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Type 1 Diabetes: Understand the Facts?

Type 1 Diabetes; Understand the Facts?

Type 2 diabetes is a more common form of diabetes but people have also been known to suffer from type 1 diabetes. What’s it and how can it be treated?

What it is

Our bodies typically convert food to glucose which is supported by insulin into our cells to be used as an energy source. People that have type 1 diabetes are not able to produce enough insulin. The absence of insulin produces a result in the build up of glucose in the blood which in turn could lead to damages to the blood vessels and other areas of the body. This is also occasionally known as juvenile diabetes but grown-ups can be diagnosed with the illness too. The other term for it’s insulin dependent diabetes because people with the condition have to depend on external insulin sources for life.

Causes, Symptoms, Complications

As with type 2 diabetes, the causes of type 1 diabetes aren’t completely known but hereditary factors may also be responsible. Both types of diabetes also have some of the same symptoms which include but aren’t limited to frequent urination, constant thirst, frequent hunger and fatigue. Type 1 diabetes can also alike lead to heart problems, stroke, blindness, nerve deterioration and kidney troubles. It’s important to note that there’s presently no cure for type 1 diabetes.

What are the differences between both Type 1 diabetes and Type 2 diabetes?

While Type 1 diabetes and Type 2 diabetes are both forms of diabetes mellitus (as opposed to diabetes insipidus) that lead to hyperglycemia ( high blood sugar), they’re distinct from each other.

With Type 2 diabetes (T2D), the pancreas does not produce enough insulin and the body doesn’t always use that insulin as it should — generally due to insulin resistance. Life factors, including over weight and a lack of exercise, can contribute to the development of Type 2diabetes as well as hereditary factors.

The in case of Type 1 diabetes, the pancreas is not able to produce any insulin at all. It’s caused by an autoimmune response.

Type 2 diabetes generally affects elderly people, though it’s getting more common in children. Type 1 diabetes generally develops in children or youthful grown-ups, but people of any age can get it.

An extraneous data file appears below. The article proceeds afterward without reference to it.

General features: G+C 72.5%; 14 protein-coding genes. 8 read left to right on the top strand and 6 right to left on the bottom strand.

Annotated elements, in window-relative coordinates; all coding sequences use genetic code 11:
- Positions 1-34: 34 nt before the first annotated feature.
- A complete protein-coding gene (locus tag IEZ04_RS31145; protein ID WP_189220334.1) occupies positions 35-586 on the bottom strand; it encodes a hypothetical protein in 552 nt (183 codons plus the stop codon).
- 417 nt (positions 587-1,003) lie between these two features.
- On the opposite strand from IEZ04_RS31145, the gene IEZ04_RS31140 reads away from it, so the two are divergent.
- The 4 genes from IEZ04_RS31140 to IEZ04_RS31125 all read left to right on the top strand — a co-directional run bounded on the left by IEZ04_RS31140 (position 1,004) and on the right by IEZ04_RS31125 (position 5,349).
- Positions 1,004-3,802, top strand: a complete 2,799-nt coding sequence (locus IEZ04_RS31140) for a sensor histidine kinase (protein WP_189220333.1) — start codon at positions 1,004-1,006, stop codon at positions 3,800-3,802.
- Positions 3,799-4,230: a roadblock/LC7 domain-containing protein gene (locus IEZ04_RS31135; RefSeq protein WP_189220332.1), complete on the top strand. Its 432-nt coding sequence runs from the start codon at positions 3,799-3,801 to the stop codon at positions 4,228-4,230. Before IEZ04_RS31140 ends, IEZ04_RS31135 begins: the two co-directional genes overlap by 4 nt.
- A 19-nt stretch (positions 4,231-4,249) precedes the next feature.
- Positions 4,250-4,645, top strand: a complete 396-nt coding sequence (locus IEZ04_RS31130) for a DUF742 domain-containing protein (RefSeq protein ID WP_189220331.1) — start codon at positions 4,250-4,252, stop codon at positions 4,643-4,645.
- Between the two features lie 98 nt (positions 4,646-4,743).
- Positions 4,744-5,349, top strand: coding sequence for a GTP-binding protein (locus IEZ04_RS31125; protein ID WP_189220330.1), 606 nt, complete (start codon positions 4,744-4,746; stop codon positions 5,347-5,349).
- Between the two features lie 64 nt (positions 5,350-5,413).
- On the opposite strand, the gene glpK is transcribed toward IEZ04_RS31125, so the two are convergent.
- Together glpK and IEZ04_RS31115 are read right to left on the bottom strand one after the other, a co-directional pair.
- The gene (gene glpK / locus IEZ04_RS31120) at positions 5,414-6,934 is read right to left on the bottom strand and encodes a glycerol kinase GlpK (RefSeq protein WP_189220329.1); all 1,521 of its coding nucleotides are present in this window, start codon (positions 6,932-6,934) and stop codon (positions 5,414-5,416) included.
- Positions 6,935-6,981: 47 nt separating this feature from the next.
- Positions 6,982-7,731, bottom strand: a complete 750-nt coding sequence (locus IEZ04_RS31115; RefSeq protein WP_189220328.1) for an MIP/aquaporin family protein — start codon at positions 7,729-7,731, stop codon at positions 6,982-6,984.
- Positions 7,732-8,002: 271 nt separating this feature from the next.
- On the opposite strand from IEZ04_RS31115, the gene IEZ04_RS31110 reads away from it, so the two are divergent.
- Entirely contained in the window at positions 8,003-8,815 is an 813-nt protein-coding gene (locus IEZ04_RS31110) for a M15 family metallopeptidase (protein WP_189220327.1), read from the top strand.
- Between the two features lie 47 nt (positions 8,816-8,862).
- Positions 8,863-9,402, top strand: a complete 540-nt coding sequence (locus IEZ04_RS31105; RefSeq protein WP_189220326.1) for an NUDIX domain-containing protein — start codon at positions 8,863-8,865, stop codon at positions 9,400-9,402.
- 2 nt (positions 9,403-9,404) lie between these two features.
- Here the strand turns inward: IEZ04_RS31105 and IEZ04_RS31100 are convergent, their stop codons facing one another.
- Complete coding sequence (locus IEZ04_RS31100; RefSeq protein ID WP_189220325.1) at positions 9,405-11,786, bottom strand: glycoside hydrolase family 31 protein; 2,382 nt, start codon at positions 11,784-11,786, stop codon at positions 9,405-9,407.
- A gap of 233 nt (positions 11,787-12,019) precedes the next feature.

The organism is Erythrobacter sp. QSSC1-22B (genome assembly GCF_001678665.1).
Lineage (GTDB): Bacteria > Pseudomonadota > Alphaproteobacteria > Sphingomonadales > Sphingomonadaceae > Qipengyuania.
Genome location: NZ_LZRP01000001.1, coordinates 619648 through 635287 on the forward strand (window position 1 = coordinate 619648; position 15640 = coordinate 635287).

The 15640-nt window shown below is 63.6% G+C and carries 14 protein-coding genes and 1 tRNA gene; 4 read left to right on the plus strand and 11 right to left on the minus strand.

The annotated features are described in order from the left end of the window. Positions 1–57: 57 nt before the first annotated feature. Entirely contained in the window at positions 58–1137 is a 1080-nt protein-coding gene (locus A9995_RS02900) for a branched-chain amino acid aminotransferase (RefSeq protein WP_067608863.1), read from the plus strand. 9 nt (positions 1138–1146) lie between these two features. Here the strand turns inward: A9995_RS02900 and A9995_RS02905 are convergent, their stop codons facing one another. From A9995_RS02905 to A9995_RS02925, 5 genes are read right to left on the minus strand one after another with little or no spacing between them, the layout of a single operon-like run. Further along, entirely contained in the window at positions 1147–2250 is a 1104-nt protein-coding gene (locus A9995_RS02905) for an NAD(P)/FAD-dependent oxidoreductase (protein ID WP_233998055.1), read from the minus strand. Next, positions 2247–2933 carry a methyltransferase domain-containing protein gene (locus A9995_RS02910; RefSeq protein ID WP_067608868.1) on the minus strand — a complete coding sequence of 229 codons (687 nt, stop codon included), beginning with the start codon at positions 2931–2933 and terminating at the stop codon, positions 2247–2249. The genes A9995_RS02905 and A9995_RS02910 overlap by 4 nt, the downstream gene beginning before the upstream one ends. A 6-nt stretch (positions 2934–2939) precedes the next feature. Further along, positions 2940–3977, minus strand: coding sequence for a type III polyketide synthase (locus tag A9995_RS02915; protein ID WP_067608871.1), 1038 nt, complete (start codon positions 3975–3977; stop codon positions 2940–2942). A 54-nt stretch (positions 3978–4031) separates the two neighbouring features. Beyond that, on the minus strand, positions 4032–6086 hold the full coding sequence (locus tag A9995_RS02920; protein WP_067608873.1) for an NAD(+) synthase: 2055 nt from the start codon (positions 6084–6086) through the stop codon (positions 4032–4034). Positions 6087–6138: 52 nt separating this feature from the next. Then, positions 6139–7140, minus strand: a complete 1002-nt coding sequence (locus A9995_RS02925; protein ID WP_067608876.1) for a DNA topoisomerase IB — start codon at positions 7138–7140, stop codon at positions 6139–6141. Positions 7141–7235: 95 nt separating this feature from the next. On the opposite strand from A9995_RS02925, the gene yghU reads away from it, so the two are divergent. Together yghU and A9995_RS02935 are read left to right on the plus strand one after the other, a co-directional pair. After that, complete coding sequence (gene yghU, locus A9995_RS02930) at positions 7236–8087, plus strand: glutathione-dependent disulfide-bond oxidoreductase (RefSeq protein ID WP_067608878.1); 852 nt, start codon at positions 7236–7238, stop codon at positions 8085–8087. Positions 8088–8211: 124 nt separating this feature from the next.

Type 2 diabetes has become much more common than Type 1 diabetes in today’s society.

Type 1 Diabetes

Who does Type 1 diabetes affect?

Anyone at any age can develop Type 1 diabetes (T1D), though the most common age at a positive screening is between the ages of 4 to 6 and in the early stages of puberty (10 to 14 years old).

In the United States, people who Arenon-Hispanic white are most likely to get Type 1 diabetes, and it affects people assigned feminine at birth and people assigned masculine at birth virtually the same.

While you don’t have to have a family member with Type 1 diabetes to develop the condition, having a first- degree family member (parent or direct family member) with Type 1 diabetes increases your threat of developing it.


Type 1 diabetes may not precisely result in bouts of elevated blood sugar situations but low situations as well. An occasion of low blood sugar level is generally known as hypoglycemia. This happens when there’s extra insulin and lower sugar in the body. Sugar situations may drop if incorrect quantities of insulin are taken or if a person exerts too much bodily exertion.

You would know if you’re having hypoglycemia if you suddenly lose attention, feel fatigued and feel like passing out. Sweating and quivering may also be signs of hypoglycemia. When this happens, you may need to eat or drink something sweet .However, your companion may need to inject medicine, If you pass out.

Type 1 Diabetes


Even though type 1 diabetes doesn’t currently have a cure, people that have this condition can still live normal lives. The biggest first line of treatment is insulin medicine. Your medical professional will instruct you on the proper time and quantity to take. Occasionally your endocrinologist or dietician may also educate you how to count carbohydrates in your diet. Counting carbohydrates will help you determine the right quantity of short acting insulin to take ahead of eating. A different kind of insulin may also be taken at night before sleeping to regulate glucose situations.

Apart from insulin a type 1 diabetes person may also be asked to plan regulated diets and perform exercise programs. Your licensed dietician will be the most qualified judge of what you should or shouldn’t eat. You may be asked to eat additional vegetables, some fruits and whole granular foods.

Exercise may also help with your type 1 diabetes condition since physical exertion can budge glucose into cells. Your medical professional may also ask you to regulate stress factors. has a large selection of many types of insulin, such as Humalog, Ozempic, Lantus, and many more.  Contact us today.

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